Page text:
Read one woman's inspiring story of how she triumphed over anorexia and bulemia at Christmastime
“I spent the holidays in treatment for an eating disorder.” —Kimberly Farr, 31, Birmingham, AL
Christmas means different things to different people, but when you’re battling an eating disorder, it means food. It’s your enemy, and it’s everywhere. I’d struggled with anorexia and bulimia since October 2003, and by the holiday season of 2007, I worried about food non-stop: Was I eating too much? Too little? How could I hide my disorder? Was everybody watching me? I wasn’t in denial about my condition. I saw a skeleton in the mirror. Lack of body fat made it painful to sit and stand. Still, like most people with a mental illness, I couldn’t take the steps toward treatment on my own.
With my parents’ help I entered a treatment center just five days shy of Christmas. I weighed 80 pounds. Being around others with similar illnesses made me feel validated and within a few days I began to make progress. Being in the facility 24 hours a day, seven days a week forced me to face my disorder, dig into my feelings and attack the underlying issues.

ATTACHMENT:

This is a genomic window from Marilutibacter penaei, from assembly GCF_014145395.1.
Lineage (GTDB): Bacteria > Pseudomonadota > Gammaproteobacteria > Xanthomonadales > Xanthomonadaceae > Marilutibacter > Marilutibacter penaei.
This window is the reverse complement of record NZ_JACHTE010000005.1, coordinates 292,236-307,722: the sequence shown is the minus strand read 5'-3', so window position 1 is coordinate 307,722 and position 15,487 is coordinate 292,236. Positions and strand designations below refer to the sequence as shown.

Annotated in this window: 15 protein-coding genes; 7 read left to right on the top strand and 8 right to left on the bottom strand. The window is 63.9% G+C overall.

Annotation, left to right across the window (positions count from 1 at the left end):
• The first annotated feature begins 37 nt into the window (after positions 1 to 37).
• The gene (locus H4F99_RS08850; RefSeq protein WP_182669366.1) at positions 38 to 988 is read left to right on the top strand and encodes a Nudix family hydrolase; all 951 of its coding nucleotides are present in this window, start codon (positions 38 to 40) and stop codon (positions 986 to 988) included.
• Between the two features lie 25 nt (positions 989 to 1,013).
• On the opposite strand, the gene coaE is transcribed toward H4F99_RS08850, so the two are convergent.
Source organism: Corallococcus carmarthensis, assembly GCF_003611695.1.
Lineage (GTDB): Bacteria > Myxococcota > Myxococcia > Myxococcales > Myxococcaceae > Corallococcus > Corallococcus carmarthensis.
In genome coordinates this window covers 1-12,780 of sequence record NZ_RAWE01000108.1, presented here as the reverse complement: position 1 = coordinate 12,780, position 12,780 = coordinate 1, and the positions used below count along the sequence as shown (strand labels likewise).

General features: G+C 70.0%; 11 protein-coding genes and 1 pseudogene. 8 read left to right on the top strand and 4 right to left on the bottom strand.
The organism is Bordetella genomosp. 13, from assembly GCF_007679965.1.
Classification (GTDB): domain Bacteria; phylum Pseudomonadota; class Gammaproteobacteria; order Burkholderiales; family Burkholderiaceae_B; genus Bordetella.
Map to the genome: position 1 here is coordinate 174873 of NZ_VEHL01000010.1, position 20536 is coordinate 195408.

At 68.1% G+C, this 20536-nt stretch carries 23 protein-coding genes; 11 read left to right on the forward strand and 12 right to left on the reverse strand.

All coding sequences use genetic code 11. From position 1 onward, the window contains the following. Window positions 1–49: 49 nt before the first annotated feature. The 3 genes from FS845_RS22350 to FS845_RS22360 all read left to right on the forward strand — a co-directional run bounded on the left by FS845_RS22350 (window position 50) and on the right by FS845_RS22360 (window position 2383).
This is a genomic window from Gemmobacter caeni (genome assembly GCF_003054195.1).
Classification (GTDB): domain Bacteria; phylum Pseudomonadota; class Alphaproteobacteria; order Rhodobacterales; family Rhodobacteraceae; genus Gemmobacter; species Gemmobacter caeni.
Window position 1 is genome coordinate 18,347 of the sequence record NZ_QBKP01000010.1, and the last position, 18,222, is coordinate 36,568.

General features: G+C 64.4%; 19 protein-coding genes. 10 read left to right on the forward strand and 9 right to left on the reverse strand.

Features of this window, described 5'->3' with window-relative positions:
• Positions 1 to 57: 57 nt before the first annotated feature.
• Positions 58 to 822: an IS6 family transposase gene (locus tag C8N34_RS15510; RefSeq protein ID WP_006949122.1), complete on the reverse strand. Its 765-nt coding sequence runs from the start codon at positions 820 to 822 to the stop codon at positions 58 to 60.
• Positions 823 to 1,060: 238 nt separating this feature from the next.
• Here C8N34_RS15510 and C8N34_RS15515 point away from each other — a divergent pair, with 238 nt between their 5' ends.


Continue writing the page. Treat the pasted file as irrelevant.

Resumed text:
Spending Christmas in treatment was less stressful than past holidays, where I had felt pressure to be “merry,” but I was constantly obsessed about food. My family was also painfully aware of my condition, so there was a lot of tension in the air. In treatment, all that was a non-issue, and I could just focus on getting well. The services were nondenominational and Santa left a punching bag in the group therapy room—a big hit! I don’t remember what we ate for dinner but the cookies for dessert were memorable. Most of all, I began to feel an enormous gratitude for life, and hope of a better future. I learned to make changes in my behavior and gained new methods for coping with life in general. After 30 days, when I was approved for release, I felt much stronger.
Four years later, I still consider myself in recovery. I want to make good choices, but eating disorder triggers are still sometimes present. Fortunately, my family, including my new husband David, is incredibly supportive. David loves Christmas, and last year while I was cooking and baking for a party, he put on some holiday music. Next thing I knew, I was dancing and singing along. I realized then that I had learned to appreciate the holidays, which to me now signifies a season of hope forgiveness, and perseverance. Christmas reminds me how truly joyous life can be.